Fibonacci numbers, 4

In the preceding post in this series, we saw a connection between the Fibonacci numbers and the golden ratio α = (1+√5)/2. I am going to look at this from a different perspective, that of continued fractions.

The simplest continued fractions are expressions like 1+1/(2+1/(3+1/4)). Since counting brackets becomes tedious, I will write this as [1;2,3,4], just giving the numbers which occur first in the denominators. We can easily evaluate such an expression “from the bottom up”: 3+1/4 = 13/4, then 2+4/13 = 30/13, and finally 1+13/30 = 43/30.

To go in the other direction, given any rational number m/n, we use Euclid’s algorithm for the greatest common divisor. This algorithm has been taught to generations of students. Given a fraction like 43/30, we divide the denominator into the numerator, obtaining a quotient and a remainder. Then we successively divide the remainder at the preceding step into the divisor at the preceding step until the division goes exactly; the last divisor is the greatest common divisor of the two numbers. Thus,

43 = 1·30+13
30 = 2·13+4
13 = 3·4+1
4 = 4·1

So the greatest common divisor of 43 and 30 is 1. We also obtain the continued fraction by simply reading off the successive quotients 1, 2, 3, 4.

Euclid and his contemporaries thought in terms of geometry rather than arithmetic or algebra. He phrased the algorithm like this. To divide m by n, assume that you are given two line segments with lengths m and n. Using the compass set to measure the distance n, lay out as many copies of this along the other segment as will fit. The number of copies is the quotient, and the piece left over is the remainder. Repeat the procedure until the smaller interval fits a whole number of times into the larger; then the interval you just used is the “greatest common divisor” of m and n, in the sense of being the largest interval of which m and n are exact multiples.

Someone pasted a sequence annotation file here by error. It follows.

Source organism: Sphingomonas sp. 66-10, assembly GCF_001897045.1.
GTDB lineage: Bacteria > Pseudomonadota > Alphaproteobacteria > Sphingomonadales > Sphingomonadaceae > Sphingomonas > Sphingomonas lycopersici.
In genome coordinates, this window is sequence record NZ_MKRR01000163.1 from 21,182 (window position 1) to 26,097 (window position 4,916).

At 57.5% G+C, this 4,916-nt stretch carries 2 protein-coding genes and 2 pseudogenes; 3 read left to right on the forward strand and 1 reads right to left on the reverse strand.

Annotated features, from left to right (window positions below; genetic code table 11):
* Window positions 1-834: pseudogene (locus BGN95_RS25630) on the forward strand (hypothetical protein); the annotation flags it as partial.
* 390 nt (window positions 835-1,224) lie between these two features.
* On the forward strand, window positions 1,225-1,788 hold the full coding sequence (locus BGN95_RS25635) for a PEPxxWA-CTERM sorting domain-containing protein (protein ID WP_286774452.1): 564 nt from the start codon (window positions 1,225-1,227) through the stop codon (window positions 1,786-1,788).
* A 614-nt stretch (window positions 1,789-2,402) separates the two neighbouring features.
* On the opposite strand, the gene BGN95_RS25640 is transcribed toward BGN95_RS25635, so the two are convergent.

If the ratio m/n is equal to u, the algorithm can be expressed as follows:

  • Set y0 = u.
  • Suppose that yn has been calculated. If it is an integer, then let an = yn and stop. Otherwise, let an be the “floor” of yn (the greatest integer not exceeding yn), and yn+1 = 1/(ynan), and continue.

We see that, if the ratio of the two lengths is rational, then Euclid’s procedure will terminate, and the integers a0, a1, … give the continued fraction for this ratio. If the algorithm doesn’t terminate, then the ratio is irrational.

If we divide a line segment into two pieces in such a way that the ratio of the whole line to the larger is equal to the ratio of the larger to the smaller, then this ratio is the golden ratio. Letting α be the golden ratio, we see that α/1 = 1/(α−1), so α2−α−1 = 0. Solving this quadratic and taking the positive solution gives the value α = (1+√5)/2, as claimed. After one step in Euclid’s algorithm, the ratio of the two lengths is 1/(α−1) = α/1, that is, is exactly the same as it was at the start. So the algorithm “spins its wheels” and never terminates; thus, the golden ratio is irrational.

(The historian of mathematics David Fowler speculated that the Pythagorean proof of the irrationality of √2 went along these lines rather than the “proof by contradiction” that is standard textbook fodder today. A simple geometric argument shows that Euclid’s algorithm also “spins its wheels” on 1+√2.)

We see also that, if we attempt to compute the continued fraction for α, every quotient is equal to 1, so the result is [1;1,1,1,…]. This “infinite continued fraction” can be given a rigorous interpretation.

Take any sequence of integers, say a0, a1, …, where all except possibly the first are positive. Let xn be the continued fraction [a0,a1,…an]. Then it can be shown that the rational numbers xn converge to a limit as n→∞, and we can define this limit to be the value of the infinite continued fraction.

Now we have [a0;a1,…] = a0+1/[a1;…]. So the value α of the continued fraction with every entry 1 satisfies α = 1+1/α, giving us the same quadratic (and hence the same value of α) as before.